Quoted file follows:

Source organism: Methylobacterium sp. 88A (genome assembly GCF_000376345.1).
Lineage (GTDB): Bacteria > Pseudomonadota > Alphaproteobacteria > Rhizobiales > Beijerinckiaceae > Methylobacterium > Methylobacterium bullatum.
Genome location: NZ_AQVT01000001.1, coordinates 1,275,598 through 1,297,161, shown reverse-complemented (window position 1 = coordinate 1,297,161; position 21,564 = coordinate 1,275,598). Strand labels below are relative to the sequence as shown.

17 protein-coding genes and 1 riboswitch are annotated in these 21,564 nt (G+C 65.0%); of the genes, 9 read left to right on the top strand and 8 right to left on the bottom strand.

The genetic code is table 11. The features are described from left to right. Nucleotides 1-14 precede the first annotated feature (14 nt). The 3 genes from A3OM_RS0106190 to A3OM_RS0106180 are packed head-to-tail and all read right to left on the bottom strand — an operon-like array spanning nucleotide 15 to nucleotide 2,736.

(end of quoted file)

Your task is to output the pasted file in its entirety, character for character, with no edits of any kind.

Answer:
Source organism: Methylobacterium sp. 88A (genome assembly GCF_000376345.1).
Lineage (GTDB): Bacteria > Pseudomonadota > Alphaproteobacteria > Rhizobiales > Beijerinckiaceae > Methylobacterium > Methylobacterium bullatum.
Genome location: NZ_AQVT01000001.1, coordinates 1,275,598 through 1,297,161, shown reverse-complemented (window position 1 = coordinate 1,297,161; position 21,564 = coordinate 1,275,598). Strand labels below are relative to the sequence as shown.

17 protein-coding genes and 1 riboswitch are annotated in these 21,564 nt (G+C 65.0%); of the genes, 9 read left to right on the top strand and 8 right to left on the bottom strand.

The genetic code is table 11. The features are described from left to right. Nucleotides 1-14 precede the first annotated feature (14 nt). The 3 genes from A3OM_RS0106190 to A3OM_RS0106180 are packed head-to-tail and all read right to left on the bottom strand — an operon-like array spanning nucleotide 15 to nucleotide 2,736.